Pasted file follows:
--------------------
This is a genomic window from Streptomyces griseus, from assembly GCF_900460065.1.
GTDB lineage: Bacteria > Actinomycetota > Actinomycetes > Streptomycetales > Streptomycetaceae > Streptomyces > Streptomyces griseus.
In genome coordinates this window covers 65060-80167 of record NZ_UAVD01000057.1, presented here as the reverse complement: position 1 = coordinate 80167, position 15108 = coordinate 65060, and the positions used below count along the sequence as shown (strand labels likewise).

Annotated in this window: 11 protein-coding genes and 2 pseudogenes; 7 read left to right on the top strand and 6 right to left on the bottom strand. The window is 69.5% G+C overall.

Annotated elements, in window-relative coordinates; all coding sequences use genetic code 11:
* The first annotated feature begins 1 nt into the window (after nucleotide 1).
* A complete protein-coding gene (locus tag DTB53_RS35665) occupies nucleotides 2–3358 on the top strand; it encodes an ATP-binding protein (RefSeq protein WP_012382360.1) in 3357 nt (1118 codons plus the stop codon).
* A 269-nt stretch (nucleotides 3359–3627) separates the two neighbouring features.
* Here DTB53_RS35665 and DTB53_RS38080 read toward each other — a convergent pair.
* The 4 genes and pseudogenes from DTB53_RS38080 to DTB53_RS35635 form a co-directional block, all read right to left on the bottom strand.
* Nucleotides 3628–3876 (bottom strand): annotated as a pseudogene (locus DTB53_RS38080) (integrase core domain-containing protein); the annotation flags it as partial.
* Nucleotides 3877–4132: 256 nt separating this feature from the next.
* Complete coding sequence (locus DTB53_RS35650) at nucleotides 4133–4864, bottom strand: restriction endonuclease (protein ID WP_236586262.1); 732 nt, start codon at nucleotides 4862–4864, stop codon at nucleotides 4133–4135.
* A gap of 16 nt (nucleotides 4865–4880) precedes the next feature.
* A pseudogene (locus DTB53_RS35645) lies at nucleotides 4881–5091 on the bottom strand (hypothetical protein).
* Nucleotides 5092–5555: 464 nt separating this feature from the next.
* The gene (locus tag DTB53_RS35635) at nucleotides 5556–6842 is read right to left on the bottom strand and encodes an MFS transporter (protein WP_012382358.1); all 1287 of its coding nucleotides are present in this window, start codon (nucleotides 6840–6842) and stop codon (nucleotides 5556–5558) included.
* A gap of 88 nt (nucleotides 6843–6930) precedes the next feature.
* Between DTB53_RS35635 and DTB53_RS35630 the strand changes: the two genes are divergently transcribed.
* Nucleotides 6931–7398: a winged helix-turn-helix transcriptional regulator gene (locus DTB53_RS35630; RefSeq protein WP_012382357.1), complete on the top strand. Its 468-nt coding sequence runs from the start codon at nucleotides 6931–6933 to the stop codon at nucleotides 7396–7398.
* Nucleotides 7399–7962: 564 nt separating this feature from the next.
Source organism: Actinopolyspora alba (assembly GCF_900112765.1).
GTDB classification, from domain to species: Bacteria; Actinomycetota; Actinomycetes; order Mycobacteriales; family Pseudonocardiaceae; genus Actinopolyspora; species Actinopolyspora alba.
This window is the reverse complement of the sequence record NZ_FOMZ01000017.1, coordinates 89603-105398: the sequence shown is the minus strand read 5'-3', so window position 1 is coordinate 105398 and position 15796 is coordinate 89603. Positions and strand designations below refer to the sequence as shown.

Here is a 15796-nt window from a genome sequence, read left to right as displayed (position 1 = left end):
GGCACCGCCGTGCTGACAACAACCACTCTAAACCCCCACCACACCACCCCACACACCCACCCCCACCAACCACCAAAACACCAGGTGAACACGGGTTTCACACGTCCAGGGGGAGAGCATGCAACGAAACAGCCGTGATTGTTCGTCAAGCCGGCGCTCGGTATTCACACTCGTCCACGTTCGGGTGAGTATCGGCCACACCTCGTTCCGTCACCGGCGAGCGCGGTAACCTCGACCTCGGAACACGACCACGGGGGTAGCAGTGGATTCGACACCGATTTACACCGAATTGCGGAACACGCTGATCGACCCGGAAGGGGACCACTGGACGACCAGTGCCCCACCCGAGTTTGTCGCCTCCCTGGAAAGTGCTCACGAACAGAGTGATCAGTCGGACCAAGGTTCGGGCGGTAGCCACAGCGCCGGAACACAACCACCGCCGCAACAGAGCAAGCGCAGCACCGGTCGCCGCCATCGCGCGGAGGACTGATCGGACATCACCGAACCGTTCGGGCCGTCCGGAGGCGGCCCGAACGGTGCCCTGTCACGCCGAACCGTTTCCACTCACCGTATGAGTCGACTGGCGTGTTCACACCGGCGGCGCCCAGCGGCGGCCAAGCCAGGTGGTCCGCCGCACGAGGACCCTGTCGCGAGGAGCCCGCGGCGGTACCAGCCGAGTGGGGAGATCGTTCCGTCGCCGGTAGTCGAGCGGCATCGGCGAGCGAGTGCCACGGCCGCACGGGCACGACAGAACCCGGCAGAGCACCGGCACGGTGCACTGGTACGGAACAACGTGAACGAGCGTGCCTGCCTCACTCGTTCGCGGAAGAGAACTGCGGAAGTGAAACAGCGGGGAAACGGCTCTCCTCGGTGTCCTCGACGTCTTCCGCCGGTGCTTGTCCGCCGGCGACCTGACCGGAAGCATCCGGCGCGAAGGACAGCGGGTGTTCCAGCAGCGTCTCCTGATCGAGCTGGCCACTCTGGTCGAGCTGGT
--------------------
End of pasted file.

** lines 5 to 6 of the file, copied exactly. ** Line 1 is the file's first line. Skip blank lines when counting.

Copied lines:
Annotated elements, in window-relative coordinates; all coding sequences use genetic code 11:
* The first annotated feature begins 1 nt into the window (after nucleotide 1).